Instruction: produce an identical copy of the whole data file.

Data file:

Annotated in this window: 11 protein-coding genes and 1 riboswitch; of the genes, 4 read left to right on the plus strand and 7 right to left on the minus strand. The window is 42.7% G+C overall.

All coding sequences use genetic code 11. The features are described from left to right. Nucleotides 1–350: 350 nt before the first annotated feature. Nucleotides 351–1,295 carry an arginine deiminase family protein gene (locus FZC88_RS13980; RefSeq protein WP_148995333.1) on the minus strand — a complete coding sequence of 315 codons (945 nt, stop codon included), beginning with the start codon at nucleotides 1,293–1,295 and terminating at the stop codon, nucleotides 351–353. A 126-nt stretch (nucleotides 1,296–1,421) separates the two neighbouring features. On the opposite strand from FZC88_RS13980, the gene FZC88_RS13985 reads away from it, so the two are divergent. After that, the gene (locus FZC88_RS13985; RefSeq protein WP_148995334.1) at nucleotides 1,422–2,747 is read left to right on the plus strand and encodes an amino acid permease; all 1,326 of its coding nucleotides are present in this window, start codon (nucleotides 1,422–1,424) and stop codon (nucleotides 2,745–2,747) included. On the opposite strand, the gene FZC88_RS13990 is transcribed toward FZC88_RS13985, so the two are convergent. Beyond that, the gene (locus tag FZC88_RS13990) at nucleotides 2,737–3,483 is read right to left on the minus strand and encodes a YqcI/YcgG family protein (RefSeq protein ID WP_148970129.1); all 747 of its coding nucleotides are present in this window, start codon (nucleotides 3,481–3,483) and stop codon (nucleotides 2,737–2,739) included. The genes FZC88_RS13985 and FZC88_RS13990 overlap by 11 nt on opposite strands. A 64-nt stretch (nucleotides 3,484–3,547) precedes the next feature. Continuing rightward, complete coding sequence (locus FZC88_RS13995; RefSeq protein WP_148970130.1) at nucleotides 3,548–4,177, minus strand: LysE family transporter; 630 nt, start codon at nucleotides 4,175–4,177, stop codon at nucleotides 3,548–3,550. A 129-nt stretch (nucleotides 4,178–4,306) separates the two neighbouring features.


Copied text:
Annotated in this window: 11 protein-coding genes and 1 riboswitch; of the genes, 4 read left to right on the plus strand and 7 right to left on the minus strand. The window is 42.7% G+C overall.

All coding sequences use genetic code 11. The features are described from left to right. Nucleotides 1–350: 350 nt before the first annotated feature. Nucleotides 351–1,295 carry an arginine deiminase family protein gene (locus FZC88_RS13980; RefSeq protein WP_148995333.1) on the minus strand — a complete coding sequence of 315 codons (945 nt, stop codon included), beginning with the start codon at nucleotides 1,293–1,295 and terminating at the stop codon, nucleotides 351–353. A 126-nt stretch (nucleotides 1,296–1,421) separates the two neighbouring features. On the opposite strand from FZC88_RS13980, the gene FZC88_RS13985 reads away from it, so the two are divergent. After that, the gene (locus FZC88_RS13985; RefSeq protein WP_148995334.1) at nucleotides 1,422–2,747 is read left to right on the plus strand and encodes an amino acid permease; all 1,326 of its coding nucleotides are present in this window, start codon (nucleotides 1,422–1,424) and stop codon (nucleotides 2,745–2,747) included. On the opposite strand, the gene FZC88_RS13990 is transcribed toward FZC88_RS13985, so the two are convergent. Beyond that, the gene (locus tag FZC88_RS13990) at nucleotides 2,737–3,483 is read right to left on the minus strand and encodes a YqcI/YcgG family protein (RefSeq protein ID WP_148970129.1); all 747 of its coding nucleotides are present in this window, start codon (nucleotides 3,481–3,483) and stop codon (nucleotides 2,737–2,739) included. The genes FZC88_RS13985 and FZC88_RS13990 overlap by 11 nt on opposite strands. A 64-nt stretch (nucleotides 3,484–3,547) precedes the next feature. Continuing rightward, complete coding sequence (locus FZC88_RS13995; RefSeq protein WP_148970130.1) at nucleotides 3,548–4,177, minus strand: LysE family transporter; 630 nt, start codon at nucleotides 4,175–4,177, stop codon at nucleotides 3,548–3,550. A 129-nt stretch (nucleotides 4,178–4,306) separates the two neighbouring features.